Smoking Linked to Melanoma-Associated Death in Early-Stage Melanoma

Greatest increased risk for melanoma-specific mortality seen for patients with SLNB-negative disease
Smoking Linked to Melanoma-Associated Death in Early-Stage Melanoma
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Medically Reviewed By:
Mark Arredondo, M.D.

MONDAY, Feb. 12, 2024 (HealthDay News) -- For patients with clinical stage I and II melanoma, smoking is associated with an increased risk for melanoma-associated death, according to a study published online Feb. 6 in JAMA Network Open.

Katherine M. Jackson, M.D., from the Saint John's Cancer Institute at Providence Saint John's Health Center in Santa Monica, California, and colleagues examined the association of smoking with survival in patients with early-stage primary cutaneous melanoma in a post-hoc analysis of data from the randomized, multinational first and second Multicenter Selective Lymphadenectomy Trials. Participants were aged 18 to 75 years and had clinical stages I or II melanoma with a Breslow thickness of 1.00 mm or greater or Clark level IV to V. Data were included for 6,279 patients: 17.2, 27.0, and 55.9 percent were current, former, and never smokers, respectively.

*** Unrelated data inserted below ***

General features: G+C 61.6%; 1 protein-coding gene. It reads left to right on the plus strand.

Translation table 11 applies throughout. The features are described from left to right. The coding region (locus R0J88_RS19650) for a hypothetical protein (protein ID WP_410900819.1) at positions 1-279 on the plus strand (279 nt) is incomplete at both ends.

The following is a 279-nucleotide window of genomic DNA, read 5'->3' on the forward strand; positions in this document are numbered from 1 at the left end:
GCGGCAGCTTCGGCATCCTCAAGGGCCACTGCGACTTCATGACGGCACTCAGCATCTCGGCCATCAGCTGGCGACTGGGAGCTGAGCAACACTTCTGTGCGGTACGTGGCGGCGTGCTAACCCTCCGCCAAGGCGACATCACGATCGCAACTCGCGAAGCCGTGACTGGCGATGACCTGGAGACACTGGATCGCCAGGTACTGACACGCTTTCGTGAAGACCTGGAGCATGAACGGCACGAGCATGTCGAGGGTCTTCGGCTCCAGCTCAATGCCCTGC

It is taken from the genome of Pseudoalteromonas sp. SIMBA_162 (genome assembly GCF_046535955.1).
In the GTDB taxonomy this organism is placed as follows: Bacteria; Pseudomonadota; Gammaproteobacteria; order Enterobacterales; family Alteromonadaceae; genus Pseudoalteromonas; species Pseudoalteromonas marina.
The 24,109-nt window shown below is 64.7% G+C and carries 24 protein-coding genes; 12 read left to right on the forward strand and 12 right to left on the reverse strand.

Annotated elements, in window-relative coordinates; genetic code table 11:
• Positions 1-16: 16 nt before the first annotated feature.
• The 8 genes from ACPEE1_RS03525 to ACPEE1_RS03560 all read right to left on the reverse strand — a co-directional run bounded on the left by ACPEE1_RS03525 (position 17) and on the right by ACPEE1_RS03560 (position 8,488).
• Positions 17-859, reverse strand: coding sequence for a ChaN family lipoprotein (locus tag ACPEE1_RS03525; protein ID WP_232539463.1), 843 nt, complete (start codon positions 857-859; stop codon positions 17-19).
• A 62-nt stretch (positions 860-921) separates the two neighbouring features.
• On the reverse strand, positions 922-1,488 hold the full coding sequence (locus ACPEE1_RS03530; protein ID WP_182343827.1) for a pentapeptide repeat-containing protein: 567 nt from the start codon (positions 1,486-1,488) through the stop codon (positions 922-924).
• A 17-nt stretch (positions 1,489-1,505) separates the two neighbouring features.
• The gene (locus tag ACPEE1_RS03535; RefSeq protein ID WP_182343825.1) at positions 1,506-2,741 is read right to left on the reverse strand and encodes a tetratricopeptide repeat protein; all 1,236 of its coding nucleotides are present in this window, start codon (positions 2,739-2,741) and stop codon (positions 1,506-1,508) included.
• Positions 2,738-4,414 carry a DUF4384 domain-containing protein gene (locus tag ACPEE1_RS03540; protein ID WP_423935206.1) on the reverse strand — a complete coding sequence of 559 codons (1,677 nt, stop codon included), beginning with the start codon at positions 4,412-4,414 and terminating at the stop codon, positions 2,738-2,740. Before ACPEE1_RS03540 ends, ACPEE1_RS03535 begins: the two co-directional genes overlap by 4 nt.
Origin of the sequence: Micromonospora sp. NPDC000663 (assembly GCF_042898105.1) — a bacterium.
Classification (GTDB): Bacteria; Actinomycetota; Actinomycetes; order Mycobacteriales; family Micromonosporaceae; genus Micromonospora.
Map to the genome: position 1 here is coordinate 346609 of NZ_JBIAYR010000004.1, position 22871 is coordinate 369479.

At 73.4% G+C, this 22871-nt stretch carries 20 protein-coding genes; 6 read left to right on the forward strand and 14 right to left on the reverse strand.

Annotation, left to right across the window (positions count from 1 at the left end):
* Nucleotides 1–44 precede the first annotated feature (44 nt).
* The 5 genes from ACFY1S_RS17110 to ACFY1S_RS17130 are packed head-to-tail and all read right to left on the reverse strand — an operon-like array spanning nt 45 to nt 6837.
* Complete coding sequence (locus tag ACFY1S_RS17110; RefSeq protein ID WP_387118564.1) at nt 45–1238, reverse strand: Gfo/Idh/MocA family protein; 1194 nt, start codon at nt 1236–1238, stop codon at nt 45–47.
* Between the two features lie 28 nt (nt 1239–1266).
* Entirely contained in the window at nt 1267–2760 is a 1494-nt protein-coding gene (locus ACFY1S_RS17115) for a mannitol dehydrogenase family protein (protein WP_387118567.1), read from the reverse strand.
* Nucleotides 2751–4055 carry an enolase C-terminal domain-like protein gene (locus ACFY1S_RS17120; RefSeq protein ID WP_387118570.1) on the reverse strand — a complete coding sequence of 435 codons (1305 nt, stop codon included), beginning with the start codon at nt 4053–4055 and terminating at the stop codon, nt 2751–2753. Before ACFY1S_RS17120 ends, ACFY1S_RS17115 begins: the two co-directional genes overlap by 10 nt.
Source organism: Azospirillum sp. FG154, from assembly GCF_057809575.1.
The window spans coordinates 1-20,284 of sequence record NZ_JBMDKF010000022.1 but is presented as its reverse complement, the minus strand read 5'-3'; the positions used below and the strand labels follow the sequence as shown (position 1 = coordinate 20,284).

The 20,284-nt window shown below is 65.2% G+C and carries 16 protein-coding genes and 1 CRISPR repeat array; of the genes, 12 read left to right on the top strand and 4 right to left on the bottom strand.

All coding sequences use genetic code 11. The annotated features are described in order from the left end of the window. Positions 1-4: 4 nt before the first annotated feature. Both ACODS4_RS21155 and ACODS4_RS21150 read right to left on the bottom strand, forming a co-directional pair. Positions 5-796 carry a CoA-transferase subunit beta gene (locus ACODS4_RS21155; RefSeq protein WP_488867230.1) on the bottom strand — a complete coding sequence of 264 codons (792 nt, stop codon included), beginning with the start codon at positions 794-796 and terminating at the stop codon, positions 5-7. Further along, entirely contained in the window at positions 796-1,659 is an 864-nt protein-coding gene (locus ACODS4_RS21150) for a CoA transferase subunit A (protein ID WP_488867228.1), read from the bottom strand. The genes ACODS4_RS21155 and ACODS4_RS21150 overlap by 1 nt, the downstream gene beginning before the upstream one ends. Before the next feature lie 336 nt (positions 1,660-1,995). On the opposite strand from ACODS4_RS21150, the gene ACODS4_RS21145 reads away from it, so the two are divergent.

The researchers found that in a multivariable analysis for the entire study, current smoking was associated with a greater risk for melanoma-associated death (hazard ratio, 1.48), but former smoking was not. Patients with sentinel lymph node biopsy (SLNB)-negative melanoma had the greatest increased risk for melanoma-specific mortality associated with current smoking (hazard ratio, 1.85), and an increased risk was also seen for patients with SLNB-positive melanoma and nodal observation (hazard ratios, 1.29 and 1.68, respectively). For patients with SLNB-negative disease, smoking at least 20 cigarettes per day doubled the risk for death due to melanoma (hazard ratio, 2.06).

"Because smoking could be considered a risk factor for disease progression, increased vigilance in the management of patients who smoke may be warranted," the authors write.

Several authors disclosed ties to the pharmaceutical industry.

Abstract/Full Text


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